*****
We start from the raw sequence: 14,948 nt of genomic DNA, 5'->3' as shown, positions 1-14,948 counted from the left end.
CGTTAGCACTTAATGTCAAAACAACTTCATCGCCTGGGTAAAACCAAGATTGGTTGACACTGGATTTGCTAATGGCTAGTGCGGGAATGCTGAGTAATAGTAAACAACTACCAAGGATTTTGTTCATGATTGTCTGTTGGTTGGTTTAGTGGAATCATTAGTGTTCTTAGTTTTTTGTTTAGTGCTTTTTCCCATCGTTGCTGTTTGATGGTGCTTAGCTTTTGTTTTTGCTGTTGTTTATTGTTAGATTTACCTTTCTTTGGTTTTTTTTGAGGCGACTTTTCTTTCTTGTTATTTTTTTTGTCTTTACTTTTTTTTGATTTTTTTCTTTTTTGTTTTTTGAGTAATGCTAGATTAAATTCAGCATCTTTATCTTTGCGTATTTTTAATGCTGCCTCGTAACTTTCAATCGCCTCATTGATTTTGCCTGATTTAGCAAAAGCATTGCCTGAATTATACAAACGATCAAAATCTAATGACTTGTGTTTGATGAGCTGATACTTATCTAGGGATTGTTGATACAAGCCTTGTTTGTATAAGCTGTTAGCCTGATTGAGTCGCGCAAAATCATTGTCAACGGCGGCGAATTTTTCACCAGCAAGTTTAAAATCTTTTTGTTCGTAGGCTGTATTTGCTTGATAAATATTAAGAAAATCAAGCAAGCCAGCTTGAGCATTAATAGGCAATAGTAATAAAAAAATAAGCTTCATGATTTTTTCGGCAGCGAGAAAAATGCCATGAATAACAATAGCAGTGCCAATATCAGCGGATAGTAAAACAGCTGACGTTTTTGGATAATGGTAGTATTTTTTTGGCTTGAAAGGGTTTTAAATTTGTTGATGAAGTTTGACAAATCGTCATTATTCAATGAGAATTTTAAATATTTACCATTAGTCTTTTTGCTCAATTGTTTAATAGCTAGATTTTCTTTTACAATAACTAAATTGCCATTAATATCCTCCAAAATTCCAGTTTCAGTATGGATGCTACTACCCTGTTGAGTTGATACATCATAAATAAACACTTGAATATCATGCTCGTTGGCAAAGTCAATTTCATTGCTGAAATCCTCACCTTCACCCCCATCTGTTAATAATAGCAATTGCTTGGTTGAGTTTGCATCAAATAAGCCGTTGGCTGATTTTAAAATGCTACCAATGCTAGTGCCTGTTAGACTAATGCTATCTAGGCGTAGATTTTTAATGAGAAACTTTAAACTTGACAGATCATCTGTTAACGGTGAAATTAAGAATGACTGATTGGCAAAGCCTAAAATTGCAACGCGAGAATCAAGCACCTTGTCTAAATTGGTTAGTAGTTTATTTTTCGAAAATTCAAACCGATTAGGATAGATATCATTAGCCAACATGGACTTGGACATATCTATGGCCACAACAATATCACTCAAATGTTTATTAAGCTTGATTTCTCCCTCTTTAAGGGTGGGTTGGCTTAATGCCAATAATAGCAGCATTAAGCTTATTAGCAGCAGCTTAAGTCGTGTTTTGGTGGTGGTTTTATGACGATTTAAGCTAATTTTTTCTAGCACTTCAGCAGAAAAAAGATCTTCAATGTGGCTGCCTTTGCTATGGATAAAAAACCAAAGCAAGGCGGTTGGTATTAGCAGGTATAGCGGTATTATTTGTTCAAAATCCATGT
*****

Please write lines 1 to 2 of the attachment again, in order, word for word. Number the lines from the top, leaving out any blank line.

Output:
We start from the raw sequence: 14,948 nt of genomic DNA, 5'->3' as shown, positions 1-14,948 counted from the left end.
CGTTAGCACTTAATGTCAAAACAACTTCATCGCCTGGGTAAAACCAAGATTGGTTGACACTGGATTTGCTAATGGCTAGTGCGGGAATGCTGAGTAATAGTAAACAACTACCAAGGATTTTGTTCATGATTGTCTGTTGGTTGGTTTAGTGGAATCATTAGTGTTCTTAGTTTTTTGTTTAGTGCTTTTTCCCATCGTTGCTGTTTGATGGTGCTTAGCTTTTGTTTTTGCTGTTGTTTATTGTTAGATTTACCTTTCTTTGGTTTTTTTTGAGGCGACTTTTCTTTCTTGTTATTTTTTTTGTCTTTACTTTTTTTTGATTTTTTTCTTTTTTGTTTTTTGAGTAATGCTAGATTAAATTCAGCATCTTTATCTTTGCGTATTTTTAATGCTGCCTCGTAACTTTCAATCGCCTCATTGATTTTGCCTGATTTAGCAAAAGCATTGCCTGAATTATACAAACGATCAAAATCTAATGACTTGTGTTTGATGAGCTGATACTTATCTAGGGATTGTTGATACAAGCCTTGTTTGTATAAGCTGTTAGCCTGATTGAGTCGCGCAAAATCATTGTCAACGGCGGCGAATTTTTCACCAGCAAGTTTAAAATCTTTTTGTTCGTAGGCTGTATTTGCTTGATAAATATTAAGAAAATCAAGCAAGCCAGCTTGAGCATTAATAGGCAATAGTAATAAAAAAATAAGCTTCATGATTTTTTCGGCAGCGAGAAAAATGCCATGAATAACAATAGCAGTGCCAATATCAGCGGATAGTAAAACAGCTGACGTTTTTGGATAATGGTAGTATTTTTTTGGCTTGAAAGGGTTTTAAATTTGTTGATGAAGTTTGACAAATCGTCATTATTCAATGAGAATTTTAAATATTTACCATTAGTCTTTTTGCTCAATTGTTTAATAGCTAGATTTTCTTTTACAATAACTAAATTGCCATTAATATCCTCCAAAATTCCAGTTTCAGTATGGATGCTACTACCCTGTTGAGTTGATACATCATAAATAAACACTTGAATATCATGCTCGTTGGCAAAGTCAATTTCATTGCTGAAATCCTCACCTTCACCCCCATCTGTTAATAATAGCAATTGCTTGGTTGAGTTTGCATCAAATAAGCCGTTGGCTGATTTTAAAATGCTACCAATGCTAGTGCCTGTTAGACTAATGCTATCTAGGCGTAGATTTTTAATGAGAAACTTTAAACTTGACAGATCATCTGTTAACGGTGAAATTAAGAATGACTGATTGGCAAAGCCTAAAATTGCAACGCGAGAATCAAGCACCTTGTCTAAATTGGTTAGTAGTTTATTTTTCGAAAATTCAAACCGATTAGGATAGATATCATTAGCCAACATGGACTTGGACATATCTATGGCCACAACAATATCACTCAAATGTTTATTAAGCTTGATTTCTCCCTCTTTAAGGGTGGGTTGGCTTAATGCCAATAATAGCAGCATTAAGCTTATTAGCAGCAGCTTAAGTCGTGTTTTGGTGGTGGTTTTATGACGATTTAAGCTAATTTTTTCTAGCACTTCAGCAGAAAAAAGATCTTCAATGTGGCTGCCTTTGCTATGGATAAAAAACCAAAGCAAGGCGGTTGGTATTAGCAGGTATAGCGGTATTATTTGTTCAAAATCCATGT